News + Events

FHU Observes Constitution Day

Henderson, Tenn. - Sep 17, 2015

Freed-Hardeman University hosted its annual program in recognition of Constitution Day Thursday, September 17, in the Crews-Colbert Activities Center. More than 50 students and guests attended the panel discussion of the current constitutional “crisis” in America.

The program was presented by the Department of History, Philosophy and Political Studies and the Honors College. Faculty serving as panel members were Dr. Jim Gardner, Dr. Jenny Johnson, Dr. Stephen Morris, Dr. Kippy Myers and Cory Markum.

The discussion centered on challenges to the legitimacy of the United States’ system of government arising out of the failure of all three branches of the federal government to resolve controversial issues (gay marriage, immigration, etc.) within the framework established by the Constitution. “For example,” Morris said, “Congress routinely delegates unpopular choices to the bureaucracy, the President bypasses Congress with executive orders, and the Supreme Court rewrites the Constitution at will.”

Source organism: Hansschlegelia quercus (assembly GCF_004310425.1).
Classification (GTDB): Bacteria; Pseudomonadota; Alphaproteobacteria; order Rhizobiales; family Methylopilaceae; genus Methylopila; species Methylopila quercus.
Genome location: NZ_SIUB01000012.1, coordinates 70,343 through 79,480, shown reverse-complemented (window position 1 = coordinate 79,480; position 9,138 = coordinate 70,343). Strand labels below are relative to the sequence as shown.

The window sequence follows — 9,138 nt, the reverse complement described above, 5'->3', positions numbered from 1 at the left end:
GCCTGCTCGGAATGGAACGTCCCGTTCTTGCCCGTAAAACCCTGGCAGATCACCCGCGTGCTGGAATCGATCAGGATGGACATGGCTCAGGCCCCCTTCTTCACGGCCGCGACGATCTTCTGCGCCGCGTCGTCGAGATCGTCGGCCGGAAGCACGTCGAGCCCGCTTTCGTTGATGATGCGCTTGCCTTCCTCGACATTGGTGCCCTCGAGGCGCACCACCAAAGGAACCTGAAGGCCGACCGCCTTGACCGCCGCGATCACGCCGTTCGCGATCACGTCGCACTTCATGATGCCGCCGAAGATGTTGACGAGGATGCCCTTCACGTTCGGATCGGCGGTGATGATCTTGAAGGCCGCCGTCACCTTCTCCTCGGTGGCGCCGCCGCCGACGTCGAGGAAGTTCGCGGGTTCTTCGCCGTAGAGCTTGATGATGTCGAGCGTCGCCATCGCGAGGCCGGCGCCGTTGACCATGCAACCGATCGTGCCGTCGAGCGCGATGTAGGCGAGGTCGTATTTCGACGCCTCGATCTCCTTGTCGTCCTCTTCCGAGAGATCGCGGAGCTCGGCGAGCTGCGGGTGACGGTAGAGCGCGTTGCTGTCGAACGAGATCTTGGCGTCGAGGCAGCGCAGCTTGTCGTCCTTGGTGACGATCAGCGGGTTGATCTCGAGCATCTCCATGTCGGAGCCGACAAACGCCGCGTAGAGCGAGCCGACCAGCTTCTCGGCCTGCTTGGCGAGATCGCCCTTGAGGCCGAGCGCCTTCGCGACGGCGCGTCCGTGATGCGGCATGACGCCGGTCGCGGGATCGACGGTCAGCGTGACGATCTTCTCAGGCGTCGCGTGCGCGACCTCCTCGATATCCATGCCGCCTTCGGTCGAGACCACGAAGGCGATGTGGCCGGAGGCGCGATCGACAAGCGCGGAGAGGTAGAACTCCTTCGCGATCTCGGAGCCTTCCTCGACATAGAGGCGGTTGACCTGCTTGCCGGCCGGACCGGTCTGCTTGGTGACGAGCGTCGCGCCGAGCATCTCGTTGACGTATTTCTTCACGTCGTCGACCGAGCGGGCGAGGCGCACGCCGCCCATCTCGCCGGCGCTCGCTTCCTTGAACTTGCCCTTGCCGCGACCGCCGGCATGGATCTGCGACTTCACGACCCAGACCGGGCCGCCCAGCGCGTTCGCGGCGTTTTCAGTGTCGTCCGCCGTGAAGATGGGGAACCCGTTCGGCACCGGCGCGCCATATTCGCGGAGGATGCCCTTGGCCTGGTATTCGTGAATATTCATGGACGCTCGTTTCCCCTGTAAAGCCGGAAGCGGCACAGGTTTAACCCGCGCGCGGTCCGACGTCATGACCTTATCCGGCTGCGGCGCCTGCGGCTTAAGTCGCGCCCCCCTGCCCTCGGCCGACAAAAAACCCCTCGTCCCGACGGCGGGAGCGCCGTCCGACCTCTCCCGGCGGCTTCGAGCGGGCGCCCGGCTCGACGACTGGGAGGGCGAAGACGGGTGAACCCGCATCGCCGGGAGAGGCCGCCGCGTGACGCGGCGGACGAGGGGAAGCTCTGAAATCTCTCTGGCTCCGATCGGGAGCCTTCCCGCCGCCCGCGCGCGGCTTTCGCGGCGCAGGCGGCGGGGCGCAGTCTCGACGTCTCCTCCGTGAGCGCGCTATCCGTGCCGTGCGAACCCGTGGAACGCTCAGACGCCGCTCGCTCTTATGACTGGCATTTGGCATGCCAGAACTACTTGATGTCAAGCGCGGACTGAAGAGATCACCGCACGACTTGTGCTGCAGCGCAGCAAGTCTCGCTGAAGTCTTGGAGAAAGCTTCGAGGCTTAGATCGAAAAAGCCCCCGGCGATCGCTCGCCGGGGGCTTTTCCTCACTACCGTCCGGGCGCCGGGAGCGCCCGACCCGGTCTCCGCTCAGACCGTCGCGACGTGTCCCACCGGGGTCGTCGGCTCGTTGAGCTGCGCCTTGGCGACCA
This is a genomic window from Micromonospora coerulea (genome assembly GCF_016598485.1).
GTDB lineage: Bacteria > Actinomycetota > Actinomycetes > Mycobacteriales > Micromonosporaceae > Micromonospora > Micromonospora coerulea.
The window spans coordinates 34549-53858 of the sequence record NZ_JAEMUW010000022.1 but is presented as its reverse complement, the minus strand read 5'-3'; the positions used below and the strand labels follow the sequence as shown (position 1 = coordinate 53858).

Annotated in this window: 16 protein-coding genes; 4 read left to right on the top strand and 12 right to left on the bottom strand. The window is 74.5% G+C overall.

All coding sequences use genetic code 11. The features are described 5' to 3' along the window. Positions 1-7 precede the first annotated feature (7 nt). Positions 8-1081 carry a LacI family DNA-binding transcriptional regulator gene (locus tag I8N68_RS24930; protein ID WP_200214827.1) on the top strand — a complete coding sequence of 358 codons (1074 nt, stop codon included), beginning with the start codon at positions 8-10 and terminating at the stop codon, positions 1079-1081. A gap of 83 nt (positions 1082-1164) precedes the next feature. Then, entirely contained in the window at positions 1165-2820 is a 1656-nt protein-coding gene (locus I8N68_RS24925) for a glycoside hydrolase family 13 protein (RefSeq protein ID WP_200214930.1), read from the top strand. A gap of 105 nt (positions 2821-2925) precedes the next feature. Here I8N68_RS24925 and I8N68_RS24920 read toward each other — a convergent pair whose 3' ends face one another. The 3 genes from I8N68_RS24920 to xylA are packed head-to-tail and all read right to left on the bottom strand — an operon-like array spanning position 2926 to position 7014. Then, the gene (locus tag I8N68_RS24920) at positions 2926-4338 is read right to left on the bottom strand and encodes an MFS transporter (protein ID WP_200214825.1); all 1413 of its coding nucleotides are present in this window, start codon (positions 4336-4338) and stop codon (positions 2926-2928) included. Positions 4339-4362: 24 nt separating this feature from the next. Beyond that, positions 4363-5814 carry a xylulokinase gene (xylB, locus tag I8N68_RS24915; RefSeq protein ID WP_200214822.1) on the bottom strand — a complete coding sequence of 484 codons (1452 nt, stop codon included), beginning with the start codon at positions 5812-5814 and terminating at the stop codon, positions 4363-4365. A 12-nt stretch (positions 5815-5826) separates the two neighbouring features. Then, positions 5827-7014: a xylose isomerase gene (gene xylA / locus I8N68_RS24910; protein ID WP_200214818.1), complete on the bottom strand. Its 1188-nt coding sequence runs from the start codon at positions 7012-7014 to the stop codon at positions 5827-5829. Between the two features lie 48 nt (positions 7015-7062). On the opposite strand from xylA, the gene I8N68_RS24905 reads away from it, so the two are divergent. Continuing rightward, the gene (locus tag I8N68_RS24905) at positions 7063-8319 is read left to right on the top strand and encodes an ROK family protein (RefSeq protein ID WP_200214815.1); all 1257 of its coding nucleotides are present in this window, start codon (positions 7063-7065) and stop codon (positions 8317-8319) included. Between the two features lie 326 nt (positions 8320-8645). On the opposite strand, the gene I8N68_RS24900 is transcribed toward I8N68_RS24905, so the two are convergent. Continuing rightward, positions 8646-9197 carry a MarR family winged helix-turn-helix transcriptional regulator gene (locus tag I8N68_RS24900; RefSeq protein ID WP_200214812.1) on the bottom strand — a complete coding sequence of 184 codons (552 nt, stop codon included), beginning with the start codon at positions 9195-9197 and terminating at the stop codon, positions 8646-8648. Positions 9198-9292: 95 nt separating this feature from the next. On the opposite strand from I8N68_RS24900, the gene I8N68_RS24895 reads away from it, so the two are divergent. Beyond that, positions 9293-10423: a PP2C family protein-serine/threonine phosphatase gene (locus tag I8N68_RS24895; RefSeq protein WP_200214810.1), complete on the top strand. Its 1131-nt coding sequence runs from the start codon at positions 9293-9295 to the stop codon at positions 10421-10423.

“Every time they cheat, the rule of law suffers,” Gardner said.

The panel also discussed what steps might be taken to deal with these challenges, including the possibility of an Article V convention. 

September 17 was designated as “Citizenship Day” in 1952, and, since 1956, September 17 - 23 has been designated as “Constitution Week.” Since 2004, September 17 has been designated as Constitution Day and Citizenship Day. It commemorates the formation and signing of the Constitution and recognizes all those who have become citizens. This year marked 228 years since the signing of the Constitution in Philadelphia.

For more information about the Department of History, Philosophy and Political Studies or the Honors College, visit